From The Cheap Seats

As a confirmed Yankee-hater, the news that they had traded David Wells for Roger Clemens did not go down well. Five years ago Toronto was a big market team, one of the elite, rolling in bucks. Now they've become a feeder franchise for the big boys. They should've told Clemens that they couldn't make an acceptable trade and let him pitch for them, as he signed to do. Instead, the greatest team ever has now added one of the greatest pitchers ever. He may be 36, but he's in peak form. I tend to root for the great players, as greatness is a rarity in the world, but as I said a couple of months ago, I hope this ploy doesn't work for him. Is that ring really going to mean that much, piggybacking on a team that would've won it without you?

Examined as a trade, the effect is smaller than it might have been. It reduces the chance the Yankees won't have the best record in the league from 5% to 1%. Wells was about 50-50 to be mediocre this year. At his best, he was nearly a run worse per game than Clemens. At Clemens worst, he was about as good as a typical Wells season. There was a real chance of their not having an ace starter -- Wells could've returned to being a mediocrity, Cone's arm may be unable to take the pounding, Pettite may be past his best efforts, Hernandez might not be as tough the second time around. Adding Clemens takes care of that problem.

But in the playoffs, Wells was indeed an ace. Unbeatable at home, damn tough on the road, he was a different pitcher…as Clemens has been, in the other direction. Maybe there's hope that this won't help them where it matters most.


Ike Quartey was indeed in shape for the fight, and for most of it, gave Oscar de la Hoya a boxing lesson. I don't care how two of the judges scored it, Quartey was winning the fight by a sizeable margin going into the last three rounds. Any doubts of that should have been dispelled by looking at de la Hoya's swollen face in the latter rounds. Quartey bloodied his nose, battered his face, controlled the fight, yet, as the scorecards stood, he needed a big 12th round to win.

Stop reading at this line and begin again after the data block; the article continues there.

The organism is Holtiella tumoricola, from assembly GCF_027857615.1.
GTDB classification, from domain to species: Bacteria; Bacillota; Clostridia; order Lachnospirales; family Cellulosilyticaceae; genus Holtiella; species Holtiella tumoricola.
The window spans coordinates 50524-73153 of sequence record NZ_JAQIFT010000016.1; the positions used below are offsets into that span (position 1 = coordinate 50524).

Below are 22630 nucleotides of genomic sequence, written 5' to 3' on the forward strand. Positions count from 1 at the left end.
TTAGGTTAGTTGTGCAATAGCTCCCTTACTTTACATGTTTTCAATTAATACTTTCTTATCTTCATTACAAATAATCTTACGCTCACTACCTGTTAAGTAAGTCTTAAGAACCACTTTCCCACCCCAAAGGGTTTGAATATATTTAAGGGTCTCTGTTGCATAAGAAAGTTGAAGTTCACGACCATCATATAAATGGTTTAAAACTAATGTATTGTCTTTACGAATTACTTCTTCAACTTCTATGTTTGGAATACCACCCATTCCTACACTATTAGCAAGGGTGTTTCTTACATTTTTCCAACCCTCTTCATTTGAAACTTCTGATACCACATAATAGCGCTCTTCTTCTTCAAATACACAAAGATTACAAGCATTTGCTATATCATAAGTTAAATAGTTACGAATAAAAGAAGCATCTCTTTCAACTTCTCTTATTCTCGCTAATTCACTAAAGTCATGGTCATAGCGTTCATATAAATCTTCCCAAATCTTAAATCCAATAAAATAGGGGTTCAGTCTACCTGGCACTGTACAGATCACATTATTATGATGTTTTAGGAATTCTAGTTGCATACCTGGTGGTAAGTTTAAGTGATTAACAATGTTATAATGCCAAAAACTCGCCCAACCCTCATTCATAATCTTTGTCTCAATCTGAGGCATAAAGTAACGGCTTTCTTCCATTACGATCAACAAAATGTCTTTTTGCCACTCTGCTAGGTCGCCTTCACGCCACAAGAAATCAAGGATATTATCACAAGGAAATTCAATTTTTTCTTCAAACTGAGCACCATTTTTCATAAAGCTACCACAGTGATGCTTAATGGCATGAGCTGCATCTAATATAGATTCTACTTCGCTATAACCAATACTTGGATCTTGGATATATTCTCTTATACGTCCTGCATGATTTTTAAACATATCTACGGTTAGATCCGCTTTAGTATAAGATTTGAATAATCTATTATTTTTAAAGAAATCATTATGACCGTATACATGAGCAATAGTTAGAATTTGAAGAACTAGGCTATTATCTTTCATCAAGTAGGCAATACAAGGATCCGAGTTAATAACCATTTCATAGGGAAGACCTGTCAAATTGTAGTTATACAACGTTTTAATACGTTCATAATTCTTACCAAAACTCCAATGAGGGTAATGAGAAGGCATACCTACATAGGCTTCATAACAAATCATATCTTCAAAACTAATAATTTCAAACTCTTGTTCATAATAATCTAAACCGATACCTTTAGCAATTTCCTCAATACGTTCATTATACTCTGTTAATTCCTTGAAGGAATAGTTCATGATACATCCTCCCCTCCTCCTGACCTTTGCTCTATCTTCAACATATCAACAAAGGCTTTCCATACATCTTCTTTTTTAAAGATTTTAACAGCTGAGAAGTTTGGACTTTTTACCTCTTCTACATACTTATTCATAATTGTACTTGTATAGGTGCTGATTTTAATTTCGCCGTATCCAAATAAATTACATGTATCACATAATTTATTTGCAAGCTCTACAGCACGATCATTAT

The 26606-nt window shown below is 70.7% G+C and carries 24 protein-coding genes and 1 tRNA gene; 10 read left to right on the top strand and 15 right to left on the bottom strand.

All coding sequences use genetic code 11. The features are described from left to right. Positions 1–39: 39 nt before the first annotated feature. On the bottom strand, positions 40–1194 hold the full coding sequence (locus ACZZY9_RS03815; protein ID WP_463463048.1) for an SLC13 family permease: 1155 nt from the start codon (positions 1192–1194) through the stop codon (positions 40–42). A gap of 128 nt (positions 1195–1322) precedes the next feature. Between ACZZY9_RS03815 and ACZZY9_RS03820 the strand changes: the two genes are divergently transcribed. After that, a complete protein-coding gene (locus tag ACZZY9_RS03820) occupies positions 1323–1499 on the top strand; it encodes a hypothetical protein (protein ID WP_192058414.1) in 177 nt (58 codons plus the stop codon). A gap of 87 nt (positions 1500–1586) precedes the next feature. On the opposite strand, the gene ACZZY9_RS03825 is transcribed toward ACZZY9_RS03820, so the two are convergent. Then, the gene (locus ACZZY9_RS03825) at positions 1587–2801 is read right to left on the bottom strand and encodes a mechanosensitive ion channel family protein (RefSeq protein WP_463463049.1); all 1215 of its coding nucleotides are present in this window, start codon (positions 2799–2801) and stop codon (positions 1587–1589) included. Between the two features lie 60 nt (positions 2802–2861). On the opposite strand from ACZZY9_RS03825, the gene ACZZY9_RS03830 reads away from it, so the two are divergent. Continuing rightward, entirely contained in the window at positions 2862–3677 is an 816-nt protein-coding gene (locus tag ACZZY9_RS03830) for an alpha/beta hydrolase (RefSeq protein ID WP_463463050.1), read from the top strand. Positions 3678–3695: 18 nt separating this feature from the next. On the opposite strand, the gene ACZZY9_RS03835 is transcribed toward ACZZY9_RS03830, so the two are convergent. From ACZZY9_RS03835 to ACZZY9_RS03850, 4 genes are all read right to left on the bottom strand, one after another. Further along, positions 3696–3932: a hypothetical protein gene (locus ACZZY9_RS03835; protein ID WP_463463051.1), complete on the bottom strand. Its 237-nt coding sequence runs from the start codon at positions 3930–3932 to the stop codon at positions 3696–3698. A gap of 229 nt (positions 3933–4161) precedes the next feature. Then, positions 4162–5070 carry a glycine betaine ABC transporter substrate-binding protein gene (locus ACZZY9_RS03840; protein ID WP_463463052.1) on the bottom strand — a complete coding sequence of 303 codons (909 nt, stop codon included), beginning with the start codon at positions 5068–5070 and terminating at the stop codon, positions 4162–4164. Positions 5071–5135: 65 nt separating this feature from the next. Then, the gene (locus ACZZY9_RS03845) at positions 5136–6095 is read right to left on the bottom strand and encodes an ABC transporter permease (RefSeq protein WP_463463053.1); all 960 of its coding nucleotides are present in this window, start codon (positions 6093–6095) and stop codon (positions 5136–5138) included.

Ah, the twelfth round…a thing of pugilistic beauty. You know, there are those who want the scores posted at the end of each round, so that everyone can know how the fight stood. If that was the case, Oscar would've entered the last round knowing he was ahead, knowing he couldn't lose unless he was knocked down. He would've been careful, as he had been for most of the fight. Instead, not knowing, he went after it. He attacked with everything he had, knocking Quartey down, then pummeling him for a minute after he got up. Quartey waved his arms during that barrage, creating the illusion of not being helpless, but he took somewhere in the area of twenty solid shots in that minute. Had the ref been Richard Steele, he would've stopped it, but he wasn't there, so the fight continued…sort of. We've all heard the term "punched himself out", but never have I seen it so perfectly illustrated as in this fight. With a minute and a half to go, Oscar was done, he couldn't throw another punch with anything on it. So he backed off, and Quartey, nearly out on his feet, tentatively moved toward him, not sure whether de la Hoya was done, afraid to counterattack, probably unable to throw any serious leather himself. So they stared at each other, feinting, but not punching, until the bell rang.

The scores were a bit surprising to me, as I had it scored a draw, but I suggest you watch it on HBO tomorrow and judge it yourself. Any doubts you may have had about Oscar de la Hoya's heart will be gone.


NJW (Next Jordan Watch): Stephon Marbury had 40 points, 12 assists and no turnovers against the Rockets Wednesday night -- pretty damn Jordanesque, if you ask me. Grant Hill has been solid, but is starting to complain about lack of effort from his teammates. Which leads me to write a little poem:

Brian Williams is now Bison Dele
Which doesn't make him better, really
His teammates better help Grant Hill
Or the Pistons will stay run-of-the-mill.


NBA Notes: Vin Baker has helped the Sonics get off to a good start, but is an astonishing 1-20 from the foul line. No, that's not a typo, 1 for 20. I assume teammate Hersey Hawkins, one of the best foul shooters in the game, is made ill while watching that. Maybe he can get lessons from Shaq.

Tuesday night, Vancouver won a double OT game against the Clippers. Wednesday, they played a triple OT game against the Celtics. Good thing Mike Bibby and Sharif Abdur-Rahim are young.


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